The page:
I knew Jose would walk through it today…covered in dirt after riding 12 hours trying to
get to us…

If he could only reach me by phone he wouldn’t even consider leaving Port au Prince. I know how he is…

I imagine he’s right in the thick of it….sorting through the rubble. And honestly – how selfish to think otherwise. I’m sure he is right where he should be.’

Yesterday Jody updated her blog after her husband finally found a way to ring her. Here’s what he told her.

‘Honey you wouldn’t believe what it’s like here. It’s worse than the hurricane damage we saw...

There are bodies everywhere – EVERYWHERE. I see the back of children’s skulls crushed, limbs on the street, people covered in blood, people missing their heads – and it’s everywhere. Think of the movie Rwanda where they drove over all those bumps and it was dark. When they opened the car door – they saw there were all these bodies. There were places that were just like that…

The saddest part is… in between the bodies are children and adults crying. Some older Haitians are trying to help the children but its chaos. There’s no organization.

Gangs have set up road blocks and are robbing people. Everywhere you go there are people just walking with no where to go. Where are they gonna go? There are no schools, universities, churches, homes? Where are they going to go? They sleep on the street or wherever they can...’ [pause]

After reading Jody’s blog… I went looking for more information.

Did you know almost half Haiti’s population are younger than 14. More than two-thirds of Haiti’s inhabitants are unemployed living on less than $2 a day. One in two, live in absolute poverty, earning less than $1 dollar a day. [pause]

Of course lament and compassion are the dominant response from around the world… along with our cry for God’s healing presence to penetrate the pain. So why do some high profile Christians… see disaster as an opportunity to preach hellfire and damnation. Thankfully, Christians around the world… have been angered by Pat Robertson’s ‘pact with the devil’ remarks.

One shocked Christian blogger. Sojourner’s Jim Wallis called Robertson’s comments ‘an altar call for atheism’.

Jim says:
I couldn’t get over how bizarre this was, coming from someone… who claims Jesus of Nazareth is at the centre of their faith!![i]

Wallis asks as I do…’What does it mean when self-proclaimed “Christian leaders” are against the message of Christ?’ And Wallis also offers a word about God and evil.

He says, ‘My God does not cause evil. God is not a vengeful and retributive being, waiting to strike us down; instead, God is in the very midst of this tragedy, suffering with those who are suffering…’

I hope you and I have a prophetic understanding of Scripture that proclaims God’s loving heart for the oppressed… the outcast and the needy… and God’s concern for justice.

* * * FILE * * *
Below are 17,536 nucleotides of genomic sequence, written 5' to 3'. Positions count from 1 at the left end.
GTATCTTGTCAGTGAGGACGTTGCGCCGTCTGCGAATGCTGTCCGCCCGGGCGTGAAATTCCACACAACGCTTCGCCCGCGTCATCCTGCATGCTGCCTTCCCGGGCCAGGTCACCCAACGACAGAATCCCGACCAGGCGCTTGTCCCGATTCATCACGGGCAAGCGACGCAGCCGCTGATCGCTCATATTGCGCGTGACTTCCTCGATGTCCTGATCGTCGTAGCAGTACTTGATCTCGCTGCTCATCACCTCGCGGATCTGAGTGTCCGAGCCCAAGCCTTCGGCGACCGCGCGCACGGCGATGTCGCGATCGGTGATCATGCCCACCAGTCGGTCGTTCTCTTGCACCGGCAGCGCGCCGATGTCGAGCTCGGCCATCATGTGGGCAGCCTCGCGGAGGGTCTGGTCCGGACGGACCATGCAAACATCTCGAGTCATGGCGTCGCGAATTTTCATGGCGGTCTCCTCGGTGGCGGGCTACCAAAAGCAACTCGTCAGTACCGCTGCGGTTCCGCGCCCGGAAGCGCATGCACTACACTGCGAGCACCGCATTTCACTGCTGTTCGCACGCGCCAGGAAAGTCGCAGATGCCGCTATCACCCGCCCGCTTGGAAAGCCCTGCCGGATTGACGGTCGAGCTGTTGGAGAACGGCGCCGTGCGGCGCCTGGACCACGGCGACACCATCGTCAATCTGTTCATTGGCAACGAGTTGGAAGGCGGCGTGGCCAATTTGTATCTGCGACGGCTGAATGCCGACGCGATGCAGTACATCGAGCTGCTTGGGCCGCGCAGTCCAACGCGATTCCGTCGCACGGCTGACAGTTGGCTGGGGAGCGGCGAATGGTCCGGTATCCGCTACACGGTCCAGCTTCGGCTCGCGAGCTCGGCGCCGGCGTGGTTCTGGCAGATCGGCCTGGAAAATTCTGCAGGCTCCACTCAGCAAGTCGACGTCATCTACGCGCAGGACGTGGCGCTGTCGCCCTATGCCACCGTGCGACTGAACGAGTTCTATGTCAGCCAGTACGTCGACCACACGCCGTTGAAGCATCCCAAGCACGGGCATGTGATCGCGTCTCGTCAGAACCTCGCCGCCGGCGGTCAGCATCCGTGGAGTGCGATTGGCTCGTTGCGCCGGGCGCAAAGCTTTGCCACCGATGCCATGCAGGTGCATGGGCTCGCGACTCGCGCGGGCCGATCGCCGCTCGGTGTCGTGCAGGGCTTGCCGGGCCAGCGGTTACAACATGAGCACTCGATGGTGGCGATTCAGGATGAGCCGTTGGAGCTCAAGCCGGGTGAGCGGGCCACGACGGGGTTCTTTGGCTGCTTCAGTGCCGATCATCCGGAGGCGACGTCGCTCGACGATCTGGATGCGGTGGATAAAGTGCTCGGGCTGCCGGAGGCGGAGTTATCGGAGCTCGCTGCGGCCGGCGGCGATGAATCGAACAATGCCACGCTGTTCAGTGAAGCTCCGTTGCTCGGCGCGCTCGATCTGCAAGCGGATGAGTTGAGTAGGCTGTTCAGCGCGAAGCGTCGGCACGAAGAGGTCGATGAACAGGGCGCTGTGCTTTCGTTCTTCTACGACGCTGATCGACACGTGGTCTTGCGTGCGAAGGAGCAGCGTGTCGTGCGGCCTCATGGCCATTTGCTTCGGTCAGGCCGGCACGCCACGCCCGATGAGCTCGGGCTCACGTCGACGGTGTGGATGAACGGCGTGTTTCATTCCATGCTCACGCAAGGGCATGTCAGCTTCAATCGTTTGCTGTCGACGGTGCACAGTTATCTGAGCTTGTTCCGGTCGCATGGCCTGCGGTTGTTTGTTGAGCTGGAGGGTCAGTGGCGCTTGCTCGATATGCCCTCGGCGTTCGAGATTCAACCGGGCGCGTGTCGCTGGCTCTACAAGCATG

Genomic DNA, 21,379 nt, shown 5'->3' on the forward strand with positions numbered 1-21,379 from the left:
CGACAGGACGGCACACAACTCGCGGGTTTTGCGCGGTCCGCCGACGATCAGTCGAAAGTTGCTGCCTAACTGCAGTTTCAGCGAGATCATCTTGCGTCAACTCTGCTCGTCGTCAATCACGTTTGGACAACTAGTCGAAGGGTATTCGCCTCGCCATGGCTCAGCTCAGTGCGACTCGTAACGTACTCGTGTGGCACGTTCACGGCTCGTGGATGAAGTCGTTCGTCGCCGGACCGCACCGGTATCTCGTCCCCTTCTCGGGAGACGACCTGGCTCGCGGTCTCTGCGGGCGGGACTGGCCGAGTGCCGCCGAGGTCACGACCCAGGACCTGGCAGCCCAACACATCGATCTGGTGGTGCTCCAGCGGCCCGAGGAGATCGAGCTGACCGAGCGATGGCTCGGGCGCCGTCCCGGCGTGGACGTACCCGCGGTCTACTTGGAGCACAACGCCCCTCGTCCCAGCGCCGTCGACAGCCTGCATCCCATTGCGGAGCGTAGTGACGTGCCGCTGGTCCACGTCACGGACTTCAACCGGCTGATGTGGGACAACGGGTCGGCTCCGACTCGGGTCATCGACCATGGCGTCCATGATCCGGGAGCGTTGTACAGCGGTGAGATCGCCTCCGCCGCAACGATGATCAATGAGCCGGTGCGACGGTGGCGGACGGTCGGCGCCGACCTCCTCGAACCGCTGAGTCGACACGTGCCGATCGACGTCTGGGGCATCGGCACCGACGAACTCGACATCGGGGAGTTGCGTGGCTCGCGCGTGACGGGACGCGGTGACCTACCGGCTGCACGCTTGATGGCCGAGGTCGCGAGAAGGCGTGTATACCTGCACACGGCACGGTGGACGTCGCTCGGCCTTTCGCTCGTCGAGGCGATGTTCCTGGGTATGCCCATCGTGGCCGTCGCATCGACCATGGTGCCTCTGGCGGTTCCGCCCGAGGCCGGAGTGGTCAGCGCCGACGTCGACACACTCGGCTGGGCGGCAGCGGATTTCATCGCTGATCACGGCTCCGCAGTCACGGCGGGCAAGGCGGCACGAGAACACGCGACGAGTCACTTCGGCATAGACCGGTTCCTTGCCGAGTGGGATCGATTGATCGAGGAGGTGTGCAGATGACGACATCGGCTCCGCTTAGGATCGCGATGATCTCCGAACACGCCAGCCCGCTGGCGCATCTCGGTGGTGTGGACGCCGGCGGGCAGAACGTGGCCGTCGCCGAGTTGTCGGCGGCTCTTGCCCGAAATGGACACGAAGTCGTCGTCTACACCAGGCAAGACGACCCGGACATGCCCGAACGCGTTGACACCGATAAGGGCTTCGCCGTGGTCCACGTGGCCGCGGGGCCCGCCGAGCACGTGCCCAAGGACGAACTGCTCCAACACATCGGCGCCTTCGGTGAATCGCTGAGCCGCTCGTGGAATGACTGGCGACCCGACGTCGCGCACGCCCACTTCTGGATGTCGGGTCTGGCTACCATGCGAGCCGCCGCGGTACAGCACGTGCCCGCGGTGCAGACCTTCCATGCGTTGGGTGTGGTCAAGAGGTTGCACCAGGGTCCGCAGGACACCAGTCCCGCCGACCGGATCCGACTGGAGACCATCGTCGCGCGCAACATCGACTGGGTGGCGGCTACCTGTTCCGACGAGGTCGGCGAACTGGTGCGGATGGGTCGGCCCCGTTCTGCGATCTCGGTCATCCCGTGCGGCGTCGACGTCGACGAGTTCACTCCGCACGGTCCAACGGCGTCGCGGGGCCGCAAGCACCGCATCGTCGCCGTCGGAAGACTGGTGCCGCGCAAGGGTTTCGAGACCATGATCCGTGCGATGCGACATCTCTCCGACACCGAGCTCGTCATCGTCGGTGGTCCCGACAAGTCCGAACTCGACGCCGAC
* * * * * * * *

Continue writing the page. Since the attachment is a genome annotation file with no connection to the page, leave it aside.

In Jesus’ Nazareth Manifesto he quotes the suffering messianic servant of second Isaiah.

The Spirit of the Sovereign LORD is on me,
because the LORD has anointed me
to preach good news to the poor. Sent me to bind up the brokenhearted, to proclaim freedom for the captives
and release from darkness for the prisoners,

to proclaim the year of the LORD's favor
and the day of vengeance of our God,

comfort all who mourn

The children of Haiti are the descendants of slaves. In 1804 after Spanish and French colonial rule, Haiti won its independence: it’s the only known example in history

where slaves have successfully overthrown their oppressor.

After independence when France pulled out its colonists and their wealth… generations were left to enjoy their freedom… without resources. All that remains is a desperate legacy
of poverty and deprivation.

The gospel offers three causes and three remedies for poverty. One: like the prodigal son…we bring it on ourselves – in our God given freedom to make choices – the remedy is humility and repentance.

Two: our poverty can occur simply through life circumstances…and like the widow who gave everything…we need insight and wisdom to understand this.

Three: our poverty may be caused by the oppression of others and the solution is liberation… for the captives and release for the prisoners.

Haiti’s poverty is of the third order. But its earthquake was caused by shifting tectonic plates. Pressure builds as they grind along a mutual boundary… and is released through small shudders and major earthquakes. Knowing this will be small comfort given the horror unfolding on the streets of Port-au-Prince.

But far crueler… is to blame the victims.[ii]

The God of my master Jesus, doesn’t have victims.

[ii] Jesus warns us…when disaster strikes it’s blasphemy to pronounce the punishment of God on the guilty. Those who perished when the Tower of Shiloam fell…were probably victims of shoddy construction.Or those eighteen who died when the tower in Siloam fell on them—do you think they were more guilty than all the others living in Jerusalem? Luke 13:4